Google’s Project Tango has been around for a little while now and it’s exciting stuff. Previously the project involved packing an Android smartphone with cameras and sensors which, along with the Project Tango software, allows it to track the full 3D motion of the device and not only does it track it, but it also memorises it, so it can create a map of the environment.
Google gave 200 of these smartphone prototypes to developers to see what they could use the tech for, but now Project Tango is getting bigger as the company has developed a tablet that uses the technology.
Once again this is just a prototype which will be available in limited quantities and if you think you might want one you might want to think again as it will set you back $1024 (£609) when it launches in June. But this is good news for developers and anyone else with an interest in Project Tango. It will get the technology into the hands of far more people and thereby speed up the development of applications for it.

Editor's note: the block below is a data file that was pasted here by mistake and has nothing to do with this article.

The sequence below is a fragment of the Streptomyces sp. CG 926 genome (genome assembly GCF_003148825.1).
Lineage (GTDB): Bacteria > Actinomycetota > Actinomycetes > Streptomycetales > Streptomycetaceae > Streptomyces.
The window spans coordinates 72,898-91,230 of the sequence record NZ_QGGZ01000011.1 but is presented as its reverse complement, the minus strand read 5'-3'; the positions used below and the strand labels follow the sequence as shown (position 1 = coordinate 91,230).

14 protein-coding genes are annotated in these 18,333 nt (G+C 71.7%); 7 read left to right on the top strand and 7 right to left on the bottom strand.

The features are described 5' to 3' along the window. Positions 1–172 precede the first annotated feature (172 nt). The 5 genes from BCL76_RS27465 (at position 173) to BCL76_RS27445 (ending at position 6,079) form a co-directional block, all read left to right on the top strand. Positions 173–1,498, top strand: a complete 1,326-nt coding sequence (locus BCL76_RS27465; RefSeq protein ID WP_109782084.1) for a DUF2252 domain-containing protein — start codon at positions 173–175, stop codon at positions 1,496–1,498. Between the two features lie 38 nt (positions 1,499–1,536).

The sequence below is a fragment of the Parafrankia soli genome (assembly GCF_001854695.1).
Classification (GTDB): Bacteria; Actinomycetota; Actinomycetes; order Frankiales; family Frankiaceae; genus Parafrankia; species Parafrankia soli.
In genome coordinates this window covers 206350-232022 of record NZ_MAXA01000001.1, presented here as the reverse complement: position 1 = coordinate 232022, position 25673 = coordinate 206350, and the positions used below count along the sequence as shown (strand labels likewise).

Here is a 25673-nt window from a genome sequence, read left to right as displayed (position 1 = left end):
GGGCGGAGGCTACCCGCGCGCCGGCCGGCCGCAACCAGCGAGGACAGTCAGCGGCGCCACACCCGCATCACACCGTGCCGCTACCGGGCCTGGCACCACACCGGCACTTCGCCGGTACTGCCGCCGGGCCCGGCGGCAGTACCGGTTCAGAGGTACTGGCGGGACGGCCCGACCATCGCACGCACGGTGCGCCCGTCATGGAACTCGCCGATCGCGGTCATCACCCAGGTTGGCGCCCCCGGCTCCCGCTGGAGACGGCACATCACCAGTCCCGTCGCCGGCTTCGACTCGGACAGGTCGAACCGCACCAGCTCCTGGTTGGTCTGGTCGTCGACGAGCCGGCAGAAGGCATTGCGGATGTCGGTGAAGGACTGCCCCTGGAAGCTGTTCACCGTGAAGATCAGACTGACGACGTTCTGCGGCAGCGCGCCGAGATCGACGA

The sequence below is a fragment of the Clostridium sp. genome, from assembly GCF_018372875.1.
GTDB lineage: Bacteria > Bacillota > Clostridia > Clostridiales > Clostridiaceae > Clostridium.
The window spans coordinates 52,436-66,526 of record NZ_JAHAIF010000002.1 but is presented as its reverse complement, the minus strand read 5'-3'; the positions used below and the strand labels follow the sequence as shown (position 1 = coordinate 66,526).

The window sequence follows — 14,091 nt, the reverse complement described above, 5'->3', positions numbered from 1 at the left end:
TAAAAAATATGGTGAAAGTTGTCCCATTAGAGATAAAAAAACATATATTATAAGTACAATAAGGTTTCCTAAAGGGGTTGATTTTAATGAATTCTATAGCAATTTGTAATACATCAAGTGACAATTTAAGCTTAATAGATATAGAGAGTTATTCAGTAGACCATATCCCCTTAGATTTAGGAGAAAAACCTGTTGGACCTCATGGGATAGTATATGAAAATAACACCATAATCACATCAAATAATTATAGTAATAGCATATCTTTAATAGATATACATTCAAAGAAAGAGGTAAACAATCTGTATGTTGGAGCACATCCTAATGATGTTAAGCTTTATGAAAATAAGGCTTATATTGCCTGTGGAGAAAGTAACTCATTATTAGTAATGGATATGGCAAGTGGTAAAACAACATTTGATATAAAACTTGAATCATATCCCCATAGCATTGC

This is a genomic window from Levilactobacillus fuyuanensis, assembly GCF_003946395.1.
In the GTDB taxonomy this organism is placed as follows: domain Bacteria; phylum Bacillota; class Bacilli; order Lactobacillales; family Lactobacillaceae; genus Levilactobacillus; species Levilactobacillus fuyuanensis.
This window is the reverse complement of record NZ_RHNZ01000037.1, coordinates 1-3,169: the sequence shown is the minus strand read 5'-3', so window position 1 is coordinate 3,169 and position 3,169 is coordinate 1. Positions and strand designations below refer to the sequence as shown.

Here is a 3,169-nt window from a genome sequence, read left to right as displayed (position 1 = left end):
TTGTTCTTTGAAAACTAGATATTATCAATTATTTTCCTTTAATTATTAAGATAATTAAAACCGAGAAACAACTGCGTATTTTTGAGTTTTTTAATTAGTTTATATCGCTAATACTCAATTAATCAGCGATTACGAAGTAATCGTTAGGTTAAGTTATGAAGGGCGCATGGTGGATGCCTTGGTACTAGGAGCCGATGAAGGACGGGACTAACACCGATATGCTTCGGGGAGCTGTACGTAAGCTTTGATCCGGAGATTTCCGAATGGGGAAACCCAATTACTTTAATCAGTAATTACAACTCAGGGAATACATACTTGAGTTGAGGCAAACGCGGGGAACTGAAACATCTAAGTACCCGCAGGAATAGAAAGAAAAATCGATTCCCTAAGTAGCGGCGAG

Plus as the Project Tango tablet uses Nvidia’s K1 mobile processor (along with 4GB of RAM and 128GB of storage) it should be plenty powerful, giving developers the freedom to do more or less whatever they want with the technology.
Possible applications of the technology, whether on phone or tablet, include advanced augmented reality gaming, where your whole house could be transformed into a persistent environment, and of course it also has a lot of potential for detailed mapping, perhaps extending Google Maps to indoor locations.
Extending that idea, Project Tango could also be a real help to visually impaired people, as it could perhaps describe an environment to them to help them navigate it and avoid obstacles. As more developers get their hands on it we’re sure all sorts of weird and wonderful uses will be dreamt up.
Sadly whether in phone or tablet form it’s not something that’s commercially available yet, but Google’s tablet prototype is a big step in the right direction, so you never know, a few years from now this technology could be as ubiquitous as Google Maps and if it can be shrunk down enough it could even find its way into smartwatches and other wearable’s.
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